The Presuppositions of Constitutional Interpretation
Can the Constitution mean anything in and of itself, independently of the Court?
It is a matter of discussion, and no certain answer can be given. However, Americans usually talk as the Court can get the Constitution wrong, therefore presupposing that there is a meaning per se. From this assumptions, some “second-order questions” arise: what does the Constitution refer to with some expressions (like “equal protection”)? what is the Constitution? how should it be interpreted? who may interpret it? which are the limits of constitutional interpretation?
They are “second-order” (or interpretative questions) in order to be distinguished from the substantive questions of constitutional law (e.g. is right to have an abortion?) that are most commonly discussed in the public debate. However, they are compelling because they can strongly influence the law and the tradition, defining the meaning of some expressions or rights (such as “liberty”) that are used as basic steps for substantive matters.
It is said that, unlike scientific questions, answers to constitutional questions have immediate political implications that attract or repel us emotionally. However, scientific questions could have consequences no less immediately political and emotional than constitutional questions, according to the circumstances (at the time they were discussed, heliocentrism and geocentrism were questions with high political implications, differently from today).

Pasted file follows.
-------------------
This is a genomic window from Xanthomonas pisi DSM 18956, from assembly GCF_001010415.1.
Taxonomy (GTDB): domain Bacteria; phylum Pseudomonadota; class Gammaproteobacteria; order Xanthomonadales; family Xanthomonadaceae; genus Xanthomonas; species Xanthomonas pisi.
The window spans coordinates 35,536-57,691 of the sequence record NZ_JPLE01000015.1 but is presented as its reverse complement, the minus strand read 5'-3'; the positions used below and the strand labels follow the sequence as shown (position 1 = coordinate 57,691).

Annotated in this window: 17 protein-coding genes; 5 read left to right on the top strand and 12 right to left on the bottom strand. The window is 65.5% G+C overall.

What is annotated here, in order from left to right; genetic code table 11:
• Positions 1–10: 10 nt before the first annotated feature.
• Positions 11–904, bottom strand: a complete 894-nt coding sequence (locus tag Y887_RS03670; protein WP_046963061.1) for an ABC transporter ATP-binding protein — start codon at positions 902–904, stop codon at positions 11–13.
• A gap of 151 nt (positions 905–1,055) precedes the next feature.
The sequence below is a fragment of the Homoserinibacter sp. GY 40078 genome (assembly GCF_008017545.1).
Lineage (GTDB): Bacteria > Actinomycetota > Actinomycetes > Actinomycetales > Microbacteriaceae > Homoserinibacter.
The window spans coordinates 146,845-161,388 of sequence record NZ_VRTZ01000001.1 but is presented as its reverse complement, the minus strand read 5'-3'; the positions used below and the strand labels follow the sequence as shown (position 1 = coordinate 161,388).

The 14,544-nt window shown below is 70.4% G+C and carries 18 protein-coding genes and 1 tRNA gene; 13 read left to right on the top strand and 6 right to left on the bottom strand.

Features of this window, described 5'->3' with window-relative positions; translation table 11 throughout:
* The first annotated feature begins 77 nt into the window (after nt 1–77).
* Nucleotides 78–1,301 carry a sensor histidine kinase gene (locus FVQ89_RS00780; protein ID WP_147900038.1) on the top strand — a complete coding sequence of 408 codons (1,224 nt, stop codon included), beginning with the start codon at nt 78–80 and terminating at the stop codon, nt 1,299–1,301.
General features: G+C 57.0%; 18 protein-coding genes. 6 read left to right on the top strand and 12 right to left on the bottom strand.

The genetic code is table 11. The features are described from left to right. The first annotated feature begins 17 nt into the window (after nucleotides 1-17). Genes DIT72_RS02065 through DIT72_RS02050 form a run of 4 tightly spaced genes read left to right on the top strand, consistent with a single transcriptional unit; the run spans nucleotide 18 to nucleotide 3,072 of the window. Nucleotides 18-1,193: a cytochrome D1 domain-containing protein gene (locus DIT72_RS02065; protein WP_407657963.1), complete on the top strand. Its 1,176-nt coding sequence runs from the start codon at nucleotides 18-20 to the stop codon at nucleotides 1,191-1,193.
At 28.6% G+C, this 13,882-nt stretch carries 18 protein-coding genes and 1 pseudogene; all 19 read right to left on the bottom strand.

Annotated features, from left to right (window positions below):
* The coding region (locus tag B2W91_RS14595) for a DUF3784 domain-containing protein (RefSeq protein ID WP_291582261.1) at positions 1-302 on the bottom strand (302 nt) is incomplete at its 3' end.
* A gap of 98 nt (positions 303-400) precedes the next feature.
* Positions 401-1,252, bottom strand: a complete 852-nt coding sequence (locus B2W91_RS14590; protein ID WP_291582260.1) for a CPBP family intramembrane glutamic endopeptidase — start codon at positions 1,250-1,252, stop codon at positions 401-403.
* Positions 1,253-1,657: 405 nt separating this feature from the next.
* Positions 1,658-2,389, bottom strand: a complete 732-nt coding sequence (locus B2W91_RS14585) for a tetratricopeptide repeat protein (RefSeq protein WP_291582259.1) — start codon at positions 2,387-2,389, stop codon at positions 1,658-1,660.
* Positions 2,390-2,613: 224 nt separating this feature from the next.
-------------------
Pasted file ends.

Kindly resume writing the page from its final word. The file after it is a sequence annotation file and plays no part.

As for scientific questions, there is no reason to deny the possibility of constitutional truth, and therefore the possibility to seek for it, with a specification: it is not possible to say that there is a moral reality, but the enterprise of constitutional interpretation presupposes that conscientious interpreters are seeking the true meaning or the best interpretation of the Constitution (without any ontological claim about moral reality or the existence of a true meaning of the Constitution).
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